Considering that increased stress and anxiety are common comorbidities for prostate cancer, we decided to test the effects of behavioral stress in vivo in mouse models of prostate cancer. We examined the effects of immobilization stress on therapeutic sensitivity of prostate cancer C42 xenografts in nude mice and on prostate tumors in mice with prostate-restricted expression of c-MYC (referred to herein as Hi-Myc mice). We report that the PI3K inhibitor ZSTK474 induced apoptosis in C42 prostate cancer xenografts, whereas subjecting mice to immobilization stress or to injection with adrenaline prevented ZSTK474-induced apoptosis and sustained tumor growth. Experiments with (a) ICI118,551, a selective antagonist of ADRB2; (b) inducible expression of the PKA inhibitor PKI-GFP; and (c) BCL2-associated death promoter (BAD) with a mutated PKA phosphorylation site at S112 delineated a dominant role of the ADRB2/PKA/BAD signaling pathway in apoptosis inhibition. The generality of this signaling mechanism was demonstrated by experiments with Hi-Myc mice. Immobilization stress induced BAD phosphorylation in prostates of these mice, inhibited apoptosis, and increased size of mouse prostatic intraepithelial neoplasia (PIN) and overall prostate weight compared with nonstressed mice. Stress also delayed prostate involution in mice subjected to androgen ablation therapy with bicalutamide (Casodex). Consistent with the role of the ADRB2/PKA/BAD signaling pathway, the effects of stress were blocked by providing Hi-Myc mice with ICI118,551 as well as in Hi-MycBAD3SA/WT mice, in which endogenous BAD was replaced with phosphorylation-deficient mutant BAD3SA (14).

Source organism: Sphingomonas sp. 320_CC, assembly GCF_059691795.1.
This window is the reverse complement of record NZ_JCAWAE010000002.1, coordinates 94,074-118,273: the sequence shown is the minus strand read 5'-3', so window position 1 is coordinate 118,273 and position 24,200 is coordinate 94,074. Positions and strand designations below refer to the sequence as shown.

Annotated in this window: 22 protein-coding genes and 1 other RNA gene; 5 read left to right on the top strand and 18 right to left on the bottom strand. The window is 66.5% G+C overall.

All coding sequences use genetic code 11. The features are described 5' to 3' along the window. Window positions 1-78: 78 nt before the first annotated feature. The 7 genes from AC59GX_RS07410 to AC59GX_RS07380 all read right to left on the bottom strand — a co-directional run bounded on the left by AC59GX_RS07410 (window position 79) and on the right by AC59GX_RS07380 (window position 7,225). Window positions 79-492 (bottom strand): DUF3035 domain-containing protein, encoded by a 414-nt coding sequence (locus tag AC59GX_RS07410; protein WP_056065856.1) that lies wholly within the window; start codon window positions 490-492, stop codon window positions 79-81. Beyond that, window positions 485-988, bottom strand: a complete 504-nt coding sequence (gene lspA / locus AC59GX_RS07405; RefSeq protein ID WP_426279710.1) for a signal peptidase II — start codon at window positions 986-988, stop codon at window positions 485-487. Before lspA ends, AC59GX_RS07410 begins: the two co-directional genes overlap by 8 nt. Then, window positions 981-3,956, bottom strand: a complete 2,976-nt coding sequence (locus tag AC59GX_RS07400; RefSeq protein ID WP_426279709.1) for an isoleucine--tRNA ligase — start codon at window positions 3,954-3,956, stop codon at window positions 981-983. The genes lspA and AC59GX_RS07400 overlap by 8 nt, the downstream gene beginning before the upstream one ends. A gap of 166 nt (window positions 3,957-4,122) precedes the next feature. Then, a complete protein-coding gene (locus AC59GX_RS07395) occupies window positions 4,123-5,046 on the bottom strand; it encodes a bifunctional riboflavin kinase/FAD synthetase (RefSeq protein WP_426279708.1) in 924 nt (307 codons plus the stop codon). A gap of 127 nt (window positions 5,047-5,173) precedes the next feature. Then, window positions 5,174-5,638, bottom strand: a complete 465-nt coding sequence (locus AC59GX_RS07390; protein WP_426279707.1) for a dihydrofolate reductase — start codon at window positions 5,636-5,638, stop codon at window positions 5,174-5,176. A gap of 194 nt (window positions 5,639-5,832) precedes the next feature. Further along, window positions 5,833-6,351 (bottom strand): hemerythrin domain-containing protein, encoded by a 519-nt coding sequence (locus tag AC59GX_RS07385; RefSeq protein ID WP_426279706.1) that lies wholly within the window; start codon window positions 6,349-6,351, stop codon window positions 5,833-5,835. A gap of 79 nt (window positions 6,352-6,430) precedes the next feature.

To address the role of stress in therapeutic resistance of prostate cancer, we examined effects of immobilization stress on the responses of C42LucBAD xenografts to the PI3K inhibitor ZSTK474. Immobilization and exposure to predator scent is a well-established method of inducing behavioral stress in mice (15, 16). In our experiments, this technique increased adrenaline blood levels on average to 12 nM in stressed groups for at least 12 hours, whereas in nonstressed intact (or calm) mice, adrenaline was typically less than 1 nM (Supplemental Figure 1; supplemental material available online with this article; doi: 10.1172/JCI63324DS1). Analysis of tumor tissue extracts also showed increased catecholamine levels in stressed mice (Supplemental Table 1).
C42 prostate cancer cells, which were used for xenograft studies, are among the best-characterized models of androgen-independent prostate cancer (17). The PI3K/AKT pathway is constitutively active in these cells due to the loss of tumor suppressor phosphatase and tensin homolog (PTEN), as is true for up to 70% of advanced androgen-independent prostate cancers (18). C42LucBAD cells were engineered to express firefly luciferase and HA-BAD. Expression of BAD provides a more uniform response of xenograft tumors to PI3K inhibitors, whereas luciferase expression allows noninvasive monitoring of xenograft tumors in mice in vivo by luminescent imaging.